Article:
Here’s the bottom line to the seeming never-ending fuss over Ohio’s voting laws: Democrats like looser voting restrictions because that generally means more Democratic votes. Republicans are just the opposite. That’s not to say each side doesn’t have honest concerns about issues ranging from voter fraud to access to the ballot box. But the shape of partisan battle lines over proposed changes to voting laws is one of the easiest to predict, both in Ohio and nationwide. What that means for voters is an ever-shifting set of rules as lawmakers enact changes followed by inevitable legal challenges, resulting in months of uncertainty that sometimes is not resolved until shortly before the election. For example: The GOP-run legislature and Republican Gov. John Kasich passed legislation to ban the so-called Golden Week, a period of five days before Election Day during which Ohioans could register to vote and cast an early ballot at the same time. A lower federal court threw out the change. An appeals court panel restored it. Now that decision has been appealed.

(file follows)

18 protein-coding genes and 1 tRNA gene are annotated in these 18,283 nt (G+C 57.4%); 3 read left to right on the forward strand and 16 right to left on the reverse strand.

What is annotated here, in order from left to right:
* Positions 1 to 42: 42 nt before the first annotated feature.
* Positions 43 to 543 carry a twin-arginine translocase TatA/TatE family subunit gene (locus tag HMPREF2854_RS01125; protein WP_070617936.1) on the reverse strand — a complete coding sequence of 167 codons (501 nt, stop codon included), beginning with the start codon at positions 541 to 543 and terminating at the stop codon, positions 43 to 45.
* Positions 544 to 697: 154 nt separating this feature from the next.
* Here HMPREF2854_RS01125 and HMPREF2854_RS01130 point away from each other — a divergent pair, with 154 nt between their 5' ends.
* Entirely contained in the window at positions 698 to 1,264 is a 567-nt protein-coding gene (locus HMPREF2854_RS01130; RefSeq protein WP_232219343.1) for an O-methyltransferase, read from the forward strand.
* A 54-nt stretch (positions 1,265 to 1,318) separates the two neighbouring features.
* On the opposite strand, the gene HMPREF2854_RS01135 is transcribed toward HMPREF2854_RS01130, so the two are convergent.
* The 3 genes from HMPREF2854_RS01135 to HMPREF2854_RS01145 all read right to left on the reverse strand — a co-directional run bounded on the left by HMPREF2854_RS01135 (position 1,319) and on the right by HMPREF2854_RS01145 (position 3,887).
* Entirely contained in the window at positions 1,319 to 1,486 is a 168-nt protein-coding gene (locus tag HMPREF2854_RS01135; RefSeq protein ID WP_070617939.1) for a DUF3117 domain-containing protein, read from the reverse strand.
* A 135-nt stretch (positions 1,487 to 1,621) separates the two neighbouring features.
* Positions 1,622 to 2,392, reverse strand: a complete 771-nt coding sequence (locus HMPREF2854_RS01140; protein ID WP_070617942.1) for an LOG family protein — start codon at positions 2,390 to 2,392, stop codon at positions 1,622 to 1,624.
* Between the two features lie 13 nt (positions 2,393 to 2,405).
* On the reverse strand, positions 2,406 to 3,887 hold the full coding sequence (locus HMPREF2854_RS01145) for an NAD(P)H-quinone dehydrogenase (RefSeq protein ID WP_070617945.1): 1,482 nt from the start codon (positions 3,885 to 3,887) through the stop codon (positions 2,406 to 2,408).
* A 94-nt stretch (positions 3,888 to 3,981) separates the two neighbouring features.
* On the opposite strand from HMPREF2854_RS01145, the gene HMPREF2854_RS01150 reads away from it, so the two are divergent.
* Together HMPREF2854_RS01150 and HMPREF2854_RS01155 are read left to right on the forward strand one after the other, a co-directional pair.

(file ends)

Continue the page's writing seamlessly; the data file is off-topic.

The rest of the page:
State legislators stipulated that poll-goers who need a provisional ballot — required if there’s some doubt about your eligibility to vote — must fill out a form with basic demographic information. But that law is applied with varying degrees of rigidity across the state. Some counties allow your vote even if you mistakenly print your name instead of signing it in the space for a signature, while others throw out the entire ballot. A federal court has deemed that unconstitutional. And, yes, that ruling is under appeal.
Despite the election-year ritual of voting battles in a key presidential bellwether state, both experts and the data paint a relatively nuanced picture of their effect on the electorate.